Activity-based budgeting is a budget system based on expected activities.
(2) How does activity-based budgeting differ from traditional budgeting?
The difference between activity-based and traditional budgeting is described considering the three factors: meaning, encouragement, and targets/rewards.
Activity-based and Traditional budgeting are the two types of budgeting methods that are inversely proportional to each other.
This type of budgeting method is based on the activities of the firm.
This budgeting method considers the previous year's budget while making the current budget.
Increasing management performance
Electro Company manufactures an innovative automobile transmission for electric cars. Management predicts that ending finished goods inventory for the first quarter will be 90,000 units. The following unit sales of the transmissions are expected during the rest of the year: second quarter, 450,000 units; third quarter, 525,000 units; and fourth quarter, 475,000 units. Company policy calls for the ending finished goods inventory of a quarter to equal 20% of the next quarter’s budgeted sales. Prepare a production budget for both the second and third quarters that shows the number of transmissions to manufacture.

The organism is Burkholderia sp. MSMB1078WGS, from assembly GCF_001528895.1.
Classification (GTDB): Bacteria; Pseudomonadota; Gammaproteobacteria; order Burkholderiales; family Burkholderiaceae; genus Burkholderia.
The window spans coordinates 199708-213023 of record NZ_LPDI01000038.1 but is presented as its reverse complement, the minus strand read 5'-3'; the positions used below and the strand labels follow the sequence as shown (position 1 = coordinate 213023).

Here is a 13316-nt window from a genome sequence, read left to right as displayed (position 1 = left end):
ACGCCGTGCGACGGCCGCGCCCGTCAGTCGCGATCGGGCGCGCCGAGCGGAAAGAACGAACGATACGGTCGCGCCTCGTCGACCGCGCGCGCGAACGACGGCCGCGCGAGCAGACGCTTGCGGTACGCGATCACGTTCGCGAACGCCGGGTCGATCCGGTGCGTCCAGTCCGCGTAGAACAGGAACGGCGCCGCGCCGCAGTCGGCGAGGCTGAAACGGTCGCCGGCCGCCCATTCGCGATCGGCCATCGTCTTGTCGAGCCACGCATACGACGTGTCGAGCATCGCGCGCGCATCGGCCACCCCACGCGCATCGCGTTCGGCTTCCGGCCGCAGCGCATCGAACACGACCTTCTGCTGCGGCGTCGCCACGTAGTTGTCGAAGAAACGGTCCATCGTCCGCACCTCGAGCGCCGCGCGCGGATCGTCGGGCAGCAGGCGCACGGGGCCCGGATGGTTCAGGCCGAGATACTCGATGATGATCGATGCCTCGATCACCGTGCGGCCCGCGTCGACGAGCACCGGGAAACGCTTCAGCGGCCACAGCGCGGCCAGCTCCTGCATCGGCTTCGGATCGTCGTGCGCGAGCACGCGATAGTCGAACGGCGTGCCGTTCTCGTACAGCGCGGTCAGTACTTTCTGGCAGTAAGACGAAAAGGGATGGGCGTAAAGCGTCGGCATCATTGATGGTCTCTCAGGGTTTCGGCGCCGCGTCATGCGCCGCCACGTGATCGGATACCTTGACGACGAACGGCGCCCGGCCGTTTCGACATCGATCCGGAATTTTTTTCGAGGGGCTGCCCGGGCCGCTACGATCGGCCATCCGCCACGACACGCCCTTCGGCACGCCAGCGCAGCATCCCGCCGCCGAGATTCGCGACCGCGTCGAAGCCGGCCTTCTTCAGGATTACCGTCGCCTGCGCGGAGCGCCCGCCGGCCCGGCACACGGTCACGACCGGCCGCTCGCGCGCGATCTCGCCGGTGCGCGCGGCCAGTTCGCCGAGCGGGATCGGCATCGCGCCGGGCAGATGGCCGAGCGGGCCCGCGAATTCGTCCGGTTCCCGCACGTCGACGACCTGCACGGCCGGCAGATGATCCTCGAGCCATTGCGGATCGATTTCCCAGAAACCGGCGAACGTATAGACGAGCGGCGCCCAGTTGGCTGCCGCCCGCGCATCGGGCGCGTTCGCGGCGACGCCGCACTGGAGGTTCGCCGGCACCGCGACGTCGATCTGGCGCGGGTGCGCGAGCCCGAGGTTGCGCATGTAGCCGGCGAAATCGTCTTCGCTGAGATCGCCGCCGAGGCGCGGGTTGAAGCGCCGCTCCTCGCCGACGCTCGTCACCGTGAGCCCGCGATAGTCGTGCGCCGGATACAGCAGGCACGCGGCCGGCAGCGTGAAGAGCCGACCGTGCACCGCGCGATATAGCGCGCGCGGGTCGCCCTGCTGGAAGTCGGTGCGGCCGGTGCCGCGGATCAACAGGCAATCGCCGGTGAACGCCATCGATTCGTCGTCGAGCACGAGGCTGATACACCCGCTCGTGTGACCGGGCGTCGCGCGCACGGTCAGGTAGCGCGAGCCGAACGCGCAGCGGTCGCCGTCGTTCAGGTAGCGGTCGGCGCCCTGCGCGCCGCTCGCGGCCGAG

Kingston anticipates total sales for June and July of $420,000 and $398,000, respectively. Cash sales are normally 60% of total sales. Of the credit sales, 20% are collected in the same month as the sale, 70% are collected during the first month after the sale, and the remaining 10% are collected in the second month after the sale. Determine the amount of accounts receivable reported on the company’s budgeted balance sheet as of July 31.
Miami Solar budgets production of 5,300 solar panels for August. Each unit requires 4 hours of direct labor at a rate of $16 per hour. Variable factory overhead is budgeted to be 70% of direct labor cost, and fixed factory overhead is $180,000 per month. Prepare a factory overhead budget for August.
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